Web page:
The world is now even more fascinating. If this fish eluded scientists, but fishermen knew about it, what else has stayed hidden, perhaps deliberately? A Yeti? Bigfoot? Or is this a hoax like the mermaid? A false documentary on that sea female gave me hours of nice thought and then came the let-down. Check the marvelous fish out: Article
While surfing the web looking at photos of the world’s smallest creatures, I was stopped by a photo of the Leaf-tailed gecko. Because of the wonder of what is visible, I feel confident that what isn’t seen is equally marvelous, and all around us. I wish I could hold some of these tiny creatures or at least have them in view long enough to satisfy my eyes and curiosity. I’m very thankful for the people who share their research with the rest of us. My female sleuth character, Letitia Dunbar, shares my fascination, of course.
This frog was found near the opening of a large cave at Cave Hollow, Warrensburg, Missouri. The cave wasn’t on the main paths lacing the wooded park. This fellow is a nice specimen. Frogs like water, they’re more reclusive and fearful. They have smooth skin, long legs, webbed feet. The opposites traits are those of toads.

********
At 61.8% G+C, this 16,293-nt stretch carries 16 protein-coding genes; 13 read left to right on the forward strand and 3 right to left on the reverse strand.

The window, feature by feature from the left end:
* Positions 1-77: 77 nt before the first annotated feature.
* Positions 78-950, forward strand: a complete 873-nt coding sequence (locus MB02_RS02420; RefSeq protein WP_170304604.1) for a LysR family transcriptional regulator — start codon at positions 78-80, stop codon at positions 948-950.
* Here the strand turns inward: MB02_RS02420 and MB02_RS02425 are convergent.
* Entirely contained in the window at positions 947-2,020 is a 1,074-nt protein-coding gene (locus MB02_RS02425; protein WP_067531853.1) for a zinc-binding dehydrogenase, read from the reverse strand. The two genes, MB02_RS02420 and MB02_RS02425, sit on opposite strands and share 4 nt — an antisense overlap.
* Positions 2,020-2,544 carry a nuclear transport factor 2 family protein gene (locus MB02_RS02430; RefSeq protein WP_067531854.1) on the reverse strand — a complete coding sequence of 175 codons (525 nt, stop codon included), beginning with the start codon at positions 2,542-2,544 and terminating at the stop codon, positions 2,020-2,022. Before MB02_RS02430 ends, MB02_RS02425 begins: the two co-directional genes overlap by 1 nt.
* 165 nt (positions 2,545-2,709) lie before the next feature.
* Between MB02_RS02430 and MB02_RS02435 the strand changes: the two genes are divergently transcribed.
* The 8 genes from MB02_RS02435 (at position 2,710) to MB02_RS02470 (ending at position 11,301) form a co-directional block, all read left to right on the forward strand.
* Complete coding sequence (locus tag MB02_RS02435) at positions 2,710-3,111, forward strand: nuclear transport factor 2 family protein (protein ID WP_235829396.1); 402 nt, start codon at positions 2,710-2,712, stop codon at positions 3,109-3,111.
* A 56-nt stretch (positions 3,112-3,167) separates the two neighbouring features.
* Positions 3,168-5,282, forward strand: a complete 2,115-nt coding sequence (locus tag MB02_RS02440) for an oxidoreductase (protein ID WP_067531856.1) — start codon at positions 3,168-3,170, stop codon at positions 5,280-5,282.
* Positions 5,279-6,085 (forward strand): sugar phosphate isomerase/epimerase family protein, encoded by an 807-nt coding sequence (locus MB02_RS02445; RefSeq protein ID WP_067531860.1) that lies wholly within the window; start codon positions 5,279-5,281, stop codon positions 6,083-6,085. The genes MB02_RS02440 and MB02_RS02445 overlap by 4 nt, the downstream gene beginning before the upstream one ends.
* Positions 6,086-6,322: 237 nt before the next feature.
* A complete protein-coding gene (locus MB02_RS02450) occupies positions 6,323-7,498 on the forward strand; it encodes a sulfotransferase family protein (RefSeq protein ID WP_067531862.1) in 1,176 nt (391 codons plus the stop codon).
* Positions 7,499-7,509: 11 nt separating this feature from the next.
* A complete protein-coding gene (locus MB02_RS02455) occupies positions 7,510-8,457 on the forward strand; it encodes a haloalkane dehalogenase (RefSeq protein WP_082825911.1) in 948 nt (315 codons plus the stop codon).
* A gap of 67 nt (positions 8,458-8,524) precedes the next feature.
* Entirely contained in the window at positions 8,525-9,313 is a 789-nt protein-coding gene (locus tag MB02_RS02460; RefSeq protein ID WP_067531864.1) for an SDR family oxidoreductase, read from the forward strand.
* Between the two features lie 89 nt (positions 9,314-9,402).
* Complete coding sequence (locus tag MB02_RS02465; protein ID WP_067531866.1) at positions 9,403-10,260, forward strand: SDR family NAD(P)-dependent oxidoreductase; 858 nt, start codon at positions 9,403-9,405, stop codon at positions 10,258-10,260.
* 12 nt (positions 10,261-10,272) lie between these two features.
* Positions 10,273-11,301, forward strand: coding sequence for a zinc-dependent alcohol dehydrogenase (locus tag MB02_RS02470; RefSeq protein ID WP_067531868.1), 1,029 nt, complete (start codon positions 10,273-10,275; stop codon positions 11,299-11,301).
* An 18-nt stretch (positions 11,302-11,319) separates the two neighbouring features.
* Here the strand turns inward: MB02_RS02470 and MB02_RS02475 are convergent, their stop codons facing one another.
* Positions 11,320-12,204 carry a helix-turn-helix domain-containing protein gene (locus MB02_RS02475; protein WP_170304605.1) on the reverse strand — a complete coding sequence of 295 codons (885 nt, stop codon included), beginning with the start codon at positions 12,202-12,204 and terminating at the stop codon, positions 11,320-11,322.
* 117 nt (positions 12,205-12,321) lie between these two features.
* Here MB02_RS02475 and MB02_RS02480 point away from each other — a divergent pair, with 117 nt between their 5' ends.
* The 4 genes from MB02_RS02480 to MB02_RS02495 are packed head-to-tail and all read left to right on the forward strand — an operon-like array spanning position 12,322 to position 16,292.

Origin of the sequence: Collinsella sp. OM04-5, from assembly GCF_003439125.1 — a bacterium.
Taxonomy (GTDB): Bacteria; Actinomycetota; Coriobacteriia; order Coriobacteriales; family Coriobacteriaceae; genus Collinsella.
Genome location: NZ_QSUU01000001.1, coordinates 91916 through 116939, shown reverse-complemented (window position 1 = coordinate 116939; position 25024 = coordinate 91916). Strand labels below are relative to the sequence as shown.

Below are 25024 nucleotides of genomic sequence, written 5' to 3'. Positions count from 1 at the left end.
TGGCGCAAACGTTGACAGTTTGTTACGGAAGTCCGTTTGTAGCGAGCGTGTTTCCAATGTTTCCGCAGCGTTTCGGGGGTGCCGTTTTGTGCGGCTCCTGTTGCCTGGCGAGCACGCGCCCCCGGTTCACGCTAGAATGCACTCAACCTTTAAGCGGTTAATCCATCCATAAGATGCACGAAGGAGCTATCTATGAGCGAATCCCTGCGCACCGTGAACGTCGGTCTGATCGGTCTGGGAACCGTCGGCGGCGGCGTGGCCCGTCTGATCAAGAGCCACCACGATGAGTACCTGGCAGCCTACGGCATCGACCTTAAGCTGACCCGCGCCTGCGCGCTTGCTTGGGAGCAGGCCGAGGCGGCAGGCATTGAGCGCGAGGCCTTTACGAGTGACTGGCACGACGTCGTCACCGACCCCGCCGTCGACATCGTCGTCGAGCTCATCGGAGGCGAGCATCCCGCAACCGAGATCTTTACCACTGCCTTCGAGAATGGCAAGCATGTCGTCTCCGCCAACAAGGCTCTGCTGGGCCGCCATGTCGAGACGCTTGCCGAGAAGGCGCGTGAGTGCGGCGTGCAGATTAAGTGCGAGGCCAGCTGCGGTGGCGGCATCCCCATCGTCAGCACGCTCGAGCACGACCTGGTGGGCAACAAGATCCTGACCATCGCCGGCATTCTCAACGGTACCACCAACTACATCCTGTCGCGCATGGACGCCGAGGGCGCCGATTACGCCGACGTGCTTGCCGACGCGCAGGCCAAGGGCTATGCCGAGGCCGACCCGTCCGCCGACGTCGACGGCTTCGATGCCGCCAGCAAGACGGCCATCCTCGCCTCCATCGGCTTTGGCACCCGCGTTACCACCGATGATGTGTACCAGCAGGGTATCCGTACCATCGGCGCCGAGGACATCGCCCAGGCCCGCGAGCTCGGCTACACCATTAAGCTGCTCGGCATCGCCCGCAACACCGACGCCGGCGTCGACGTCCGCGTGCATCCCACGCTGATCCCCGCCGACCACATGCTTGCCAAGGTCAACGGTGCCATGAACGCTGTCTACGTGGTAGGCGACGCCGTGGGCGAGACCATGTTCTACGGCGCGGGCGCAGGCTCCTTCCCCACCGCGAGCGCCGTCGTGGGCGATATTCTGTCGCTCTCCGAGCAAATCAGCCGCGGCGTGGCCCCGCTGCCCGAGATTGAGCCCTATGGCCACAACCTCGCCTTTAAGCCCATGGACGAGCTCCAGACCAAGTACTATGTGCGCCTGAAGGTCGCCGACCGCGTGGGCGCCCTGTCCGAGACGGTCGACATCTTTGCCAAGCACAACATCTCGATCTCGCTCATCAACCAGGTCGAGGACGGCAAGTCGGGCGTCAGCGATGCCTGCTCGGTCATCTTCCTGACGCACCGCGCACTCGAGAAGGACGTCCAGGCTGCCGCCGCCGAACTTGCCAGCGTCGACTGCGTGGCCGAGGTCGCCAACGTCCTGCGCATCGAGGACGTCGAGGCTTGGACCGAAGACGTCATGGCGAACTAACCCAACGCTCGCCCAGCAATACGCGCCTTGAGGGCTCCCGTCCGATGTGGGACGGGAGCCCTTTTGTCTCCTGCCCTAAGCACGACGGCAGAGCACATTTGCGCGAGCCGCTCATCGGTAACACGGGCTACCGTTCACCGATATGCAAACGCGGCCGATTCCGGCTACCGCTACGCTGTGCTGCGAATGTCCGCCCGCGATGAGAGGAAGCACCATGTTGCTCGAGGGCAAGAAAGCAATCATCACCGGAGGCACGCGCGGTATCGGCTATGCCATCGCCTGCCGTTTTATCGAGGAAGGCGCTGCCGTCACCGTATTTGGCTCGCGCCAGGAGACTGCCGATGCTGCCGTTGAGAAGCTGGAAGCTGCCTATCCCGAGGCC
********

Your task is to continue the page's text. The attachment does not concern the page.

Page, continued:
I’ve read that the tiny ones hiding in the grooves of some tree bark are also frogs, but I remember catching a few–they were the size of my thumbnail, and were dry and bumpy, and a mottled color much like the bark. I was told then that they were tree toads. So, I like toads, but I can’t find the kind I recall. I hope I didn’t make them up. Below is a closer photo of the Cave Hollow frog.
Oh, yes, I forgot–bulging eyes, another characteristic of the frog. These look like the headlamps on some cars (I guess the cars took after the frogs, not vice versa).